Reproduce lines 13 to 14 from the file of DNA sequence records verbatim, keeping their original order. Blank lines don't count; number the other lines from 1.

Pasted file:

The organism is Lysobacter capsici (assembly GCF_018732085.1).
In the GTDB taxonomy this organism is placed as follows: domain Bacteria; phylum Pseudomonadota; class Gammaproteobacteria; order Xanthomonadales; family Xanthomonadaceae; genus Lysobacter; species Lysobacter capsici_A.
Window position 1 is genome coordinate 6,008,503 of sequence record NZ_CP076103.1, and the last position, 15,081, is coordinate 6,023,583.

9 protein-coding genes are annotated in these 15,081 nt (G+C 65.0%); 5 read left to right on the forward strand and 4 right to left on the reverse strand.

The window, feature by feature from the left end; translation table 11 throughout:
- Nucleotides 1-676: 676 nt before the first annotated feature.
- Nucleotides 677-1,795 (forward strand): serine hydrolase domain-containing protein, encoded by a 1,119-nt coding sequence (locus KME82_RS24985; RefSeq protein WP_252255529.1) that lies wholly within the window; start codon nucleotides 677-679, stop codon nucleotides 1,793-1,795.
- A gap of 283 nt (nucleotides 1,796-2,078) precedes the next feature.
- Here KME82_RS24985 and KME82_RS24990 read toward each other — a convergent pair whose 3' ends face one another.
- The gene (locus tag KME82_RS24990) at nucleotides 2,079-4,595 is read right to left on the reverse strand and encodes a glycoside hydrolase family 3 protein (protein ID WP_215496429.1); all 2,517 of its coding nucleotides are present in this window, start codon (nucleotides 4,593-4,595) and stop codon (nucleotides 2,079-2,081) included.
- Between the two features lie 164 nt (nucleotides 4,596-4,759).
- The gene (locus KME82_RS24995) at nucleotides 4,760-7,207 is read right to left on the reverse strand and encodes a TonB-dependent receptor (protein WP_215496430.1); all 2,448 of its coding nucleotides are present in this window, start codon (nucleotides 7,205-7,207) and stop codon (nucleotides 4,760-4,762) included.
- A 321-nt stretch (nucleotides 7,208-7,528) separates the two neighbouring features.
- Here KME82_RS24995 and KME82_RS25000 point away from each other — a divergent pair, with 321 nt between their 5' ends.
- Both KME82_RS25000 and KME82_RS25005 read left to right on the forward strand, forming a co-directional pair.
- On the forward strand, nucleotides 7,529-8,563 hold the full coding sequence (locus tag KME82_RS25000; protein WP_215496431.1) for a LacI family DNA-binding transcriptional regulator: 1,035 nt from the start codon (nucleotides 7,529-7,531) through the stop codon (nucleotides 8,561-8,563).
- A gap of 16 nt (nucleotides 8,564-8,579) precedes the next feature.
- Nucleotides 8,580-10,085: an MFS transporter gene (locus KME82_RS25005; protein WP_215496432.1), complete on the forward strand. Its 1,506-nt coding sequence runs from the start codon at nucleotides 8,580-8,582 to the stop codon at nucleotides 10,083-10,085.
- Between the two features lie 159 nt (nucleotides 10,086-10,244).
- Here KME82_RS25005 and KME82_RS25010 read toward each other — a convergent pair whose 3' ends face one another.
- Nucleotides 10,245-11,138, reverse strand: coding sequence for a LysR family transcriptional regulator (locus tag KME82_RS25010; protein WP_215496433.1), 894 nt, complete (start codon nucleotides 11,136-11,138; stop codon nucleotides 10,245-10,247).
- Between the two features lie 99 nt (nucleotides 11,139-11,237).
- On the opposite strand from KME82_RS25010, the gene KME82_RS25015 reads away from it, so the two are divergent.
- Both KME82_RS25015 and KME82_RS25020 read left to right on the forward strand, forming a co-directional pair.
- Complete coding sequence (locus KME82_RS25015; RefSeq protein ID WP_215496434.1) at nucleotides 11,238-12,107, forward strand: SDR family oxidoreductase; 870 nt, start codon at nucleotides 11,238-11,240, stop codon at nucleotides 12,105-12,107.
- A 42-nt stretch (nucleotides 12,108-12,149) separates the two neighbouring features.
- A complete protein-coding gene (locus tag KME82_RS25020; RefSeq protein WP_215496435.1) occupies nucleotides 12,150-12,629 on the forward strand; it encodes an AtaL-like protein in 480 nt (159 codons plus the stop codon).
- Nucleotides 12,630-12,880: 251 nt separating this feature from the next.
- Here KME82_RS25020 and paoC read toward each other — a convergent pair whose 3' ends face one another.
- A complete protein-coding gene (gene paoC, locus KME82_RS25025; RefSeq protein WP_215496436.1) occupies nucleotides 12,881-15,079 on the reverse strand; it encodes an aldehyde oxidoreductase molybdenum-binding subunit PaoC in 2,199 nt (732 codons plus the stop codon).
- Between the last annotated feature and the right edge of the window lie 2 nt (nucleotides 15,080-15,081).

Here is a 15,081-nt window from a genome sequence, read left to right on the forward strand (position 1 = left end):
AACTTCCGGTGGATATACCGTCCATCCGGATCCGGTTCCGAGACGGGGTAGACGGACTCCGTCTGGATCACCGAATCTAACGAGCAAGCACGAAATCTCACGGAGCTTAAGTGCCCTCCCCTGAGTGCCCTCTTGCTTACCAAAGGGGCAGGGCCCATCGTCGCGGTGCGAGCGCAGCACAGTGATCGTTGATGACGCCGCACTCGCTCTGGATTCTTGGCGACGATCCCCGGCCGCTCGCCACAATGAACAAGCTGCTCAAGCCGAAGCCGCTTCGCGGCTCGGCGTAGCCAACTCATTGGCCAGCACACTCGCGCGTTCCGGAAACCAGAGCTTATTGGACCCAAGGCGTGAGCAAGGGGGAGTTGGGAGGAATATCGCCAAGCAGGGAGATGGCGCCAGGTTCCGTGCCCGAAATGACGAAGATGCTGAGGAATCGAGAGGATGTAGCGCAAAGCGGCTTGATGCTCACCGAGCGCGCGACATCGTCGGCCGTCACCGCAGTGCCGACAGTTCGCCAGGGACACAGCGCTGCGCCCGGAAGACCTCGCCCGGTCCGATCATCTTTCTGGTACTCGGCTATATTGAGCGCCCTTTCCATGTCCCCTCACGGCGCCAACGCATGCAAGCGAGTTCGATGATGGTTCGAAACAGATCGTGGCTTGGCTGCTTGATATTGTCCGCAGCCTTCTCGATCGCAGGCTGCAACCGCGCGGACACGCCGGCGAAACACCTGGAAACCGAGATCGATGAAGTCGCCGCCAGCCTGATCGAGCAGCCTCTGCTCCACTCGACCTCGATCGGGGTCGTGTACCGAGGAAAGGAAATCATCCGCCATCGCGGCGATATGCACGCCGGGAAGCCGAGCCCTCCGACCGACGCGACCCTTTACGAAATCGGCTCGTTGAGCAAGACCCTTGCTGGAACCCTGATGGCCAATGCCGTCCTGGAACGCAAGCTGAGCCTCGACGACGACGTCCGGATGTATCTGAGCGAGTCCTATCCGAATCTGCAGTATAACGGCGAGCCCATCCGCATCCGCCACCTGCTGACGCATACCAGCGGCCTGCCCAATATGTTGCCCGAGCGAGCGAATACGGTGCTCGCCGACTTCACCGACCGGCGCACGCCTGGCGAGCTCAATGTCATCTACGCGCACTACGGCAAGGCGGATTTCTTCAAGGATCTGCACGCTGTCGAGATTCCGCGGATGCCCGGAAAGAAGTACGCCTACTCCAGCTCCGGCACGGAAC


- A 321-nt stretch (nucleotides 7,208-7,528) separates the two neighbouring features.
- Here KME82_RS24995 and KME82_RS25000 point away from each other — a divergent pair, with 321 nt between their 5' ends.